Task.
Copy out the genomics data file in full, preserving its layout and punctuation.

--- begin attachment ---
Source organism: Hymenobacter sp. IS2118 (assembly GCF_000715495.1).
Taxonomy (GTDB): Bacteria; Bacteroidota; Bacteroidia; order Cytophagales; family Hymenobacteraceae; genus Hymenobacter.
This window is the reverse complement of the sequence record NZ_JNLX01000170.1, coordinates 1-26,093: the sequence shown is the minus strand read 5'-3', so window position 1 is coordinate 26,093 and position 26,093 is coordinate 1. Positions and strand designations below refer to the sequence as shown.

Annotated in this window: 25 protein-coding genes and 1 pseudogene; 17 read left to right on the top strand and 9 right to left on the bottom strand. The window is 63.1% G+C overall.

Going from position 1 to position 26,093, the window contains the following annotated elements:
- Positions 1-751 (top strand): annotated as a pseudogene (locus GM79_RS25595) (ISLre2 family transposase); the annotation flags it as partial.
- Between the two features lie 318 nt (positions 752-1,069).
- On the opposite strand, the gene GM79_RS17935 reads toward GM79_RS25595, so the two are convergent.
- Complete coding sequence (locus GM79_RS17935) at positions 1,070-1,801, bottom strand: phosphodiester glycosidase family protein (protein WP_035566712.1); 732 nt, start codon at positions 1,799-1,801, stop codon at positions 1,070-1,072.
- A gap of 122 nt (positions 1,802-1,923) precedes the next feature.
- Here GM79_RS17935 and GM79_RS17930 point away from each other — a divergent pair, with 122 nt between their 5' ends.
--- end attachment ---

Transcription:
Source organism: Hymenobacter sp. IS2118 (assembly GCF_000715495.1).
Taxonomy (GTDB): Bacteria; Bacteroidota; Bacteroidia; order Cytophagales; family Hymenobacteraceae; genus Hymenobacter.
This window is the reverse complement of the sequence record NZ_JNLX01000170.1, coordinates 1-26,093: the sequence shown is the minus strand read 5'-3', so window position 1 is coordinate 26,093 and position 26,093 is coordinate 1. Positions and strand designations below refer to the sequence as shown.

Annotated in this window: 25 protein-coding genes and 1 pseudogene; 17 read left to right on the top strand and 9 right to left on the bottom strand. The window is 63.1% G+C overall.

Going from position 1 to position 26,093, the window contains the following annotated elements:
- Positions 1-751 (top strand): annotated as a pseudogene (locus GM79_RS25595) (ISLre2 family transposase); the annotation flags it as partial.
- Between the two features lie 318 nt (positions 752-1,069).
- On the opposite strand, the gene GM79_RS17935 reads toward GM79_RS25595, so the two are convergent.
- Complete coding sequence (locus GM79_RS17935) at positions 1,070-1,801, bottom strand: phosphodiester glycosidase family protein (protein WP_035566712.1); 732 nt, start codon at positions 1,799-1,801, stop codon at positions 1,070-1,072.
- A gap of 122 nt (positions 1,802-1,923) precedes the next feature.
- Here GM79_RS17935 and GM79_RS17930 point away from each other — a divergent pair, with 122 nt between their 5' ends.